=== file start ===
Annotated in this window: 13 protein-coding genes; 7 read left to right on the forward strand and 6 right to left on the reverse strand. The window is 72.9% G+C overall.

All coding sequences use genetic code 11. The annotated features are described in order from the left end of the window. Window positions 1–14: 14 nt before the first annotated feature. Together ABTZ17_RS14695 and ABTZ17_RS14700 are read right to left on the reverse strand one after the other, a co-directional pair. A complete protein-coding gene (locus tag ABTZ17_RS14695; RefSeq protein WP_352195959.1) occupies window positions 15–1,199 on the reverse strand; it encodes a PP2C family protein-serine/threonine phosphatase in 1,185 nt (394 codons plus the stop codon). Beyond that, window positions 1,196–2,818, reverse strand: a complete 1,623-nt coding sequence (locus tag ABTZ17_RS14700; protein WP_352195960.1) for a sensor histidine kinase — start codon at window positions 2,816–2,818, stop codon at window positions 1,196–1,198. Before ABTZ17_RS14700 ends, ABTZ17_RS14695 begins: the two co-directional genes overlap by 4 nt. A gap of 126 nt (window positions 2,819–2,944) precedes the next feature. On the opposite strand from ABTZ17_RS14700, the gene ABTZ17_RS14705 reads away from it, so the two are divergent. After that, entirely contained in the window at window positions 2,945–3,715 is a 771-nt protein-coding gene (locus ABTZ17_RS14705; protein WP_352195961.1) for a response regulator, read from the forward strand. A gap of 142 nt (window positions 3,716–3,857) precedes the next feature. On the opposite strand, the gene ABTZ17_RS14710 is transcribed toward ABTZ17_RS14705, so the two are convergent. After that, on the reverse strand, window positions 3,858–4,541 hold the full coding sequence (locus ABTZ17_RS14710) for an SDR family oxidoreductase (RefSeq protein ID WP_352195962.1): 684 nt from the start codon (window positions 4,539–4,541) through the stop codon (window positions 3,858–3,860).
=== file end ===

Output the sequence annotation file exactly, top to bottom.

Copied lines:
Annotated in this window: 13 protein-coding genes; 7 read left to right on the forward strand and 6 right to left on the reverse strand. The window is 72.9% G+C overall.

All coding sequences use genetic code 11. The annotated features are described in order from the left end of the window. Window positions 1–14: 14 nt before the first annotated feature. Together ABTZ17_RS14695 and ABTZ17_RS14700 are read right to left on the reverse strand one after the other, a co-directional pair. A complete protein-coding gene (locus tag ABTZ17_RS14695; RefSeq protein WP_352195959.1) occupies window positions 15–1,199 on the reverse strand; it encodes a PP2C family protein-serine/threonine phosphatase in 1,185 nt (394 codons plus the stop codon). Beyond that, window positions 1,196–2,818, reverse strand: a complete 1,623-nt coding sequence (locus tag ABTZ17_RS14700; protein WP_352195960.1) for a sensor histidine kinase — start codon at window positions 2,816–2,818, stop codon at window positions 1,196–1,198. Before ABTZ17_RS14700 ends, ABTZ17_RS14695 begins: the two co-directional genes overlap by 4 nt. A gap of 126 nt (window positions 2,819–2,944) precedes the next feature. On the opposite strand from ABTZ17_RS14700, the gene ABTZ17_RS14705 reads away from it, so the two are divergent. After that, entirely contained in the window at window positions 2,945–3,715 is a 771-nt protein-coding gene (locus ABTZ17_RS14705; protein WP_352195961.1) for a response regulator, read from the forward strand. A gap of 142 nt (window positions 3,716–3,857) precedes the next feature. On the opposite strand, the gene ABTZ17_RS14710 is transcribed toward ABTZ17_RS14705, so the two are convergent. After that, on the reverse strand, window positions 3,858–4,541 hold the full coding sequence (locus ABTZ17_RS14710) for an SDR family oxidoreductase (RefSeq protein ID WP_352195962.1): 684 nt from the start codon (window positions 4,539–4,541) through the stop codon (window positions 3,858–3,860).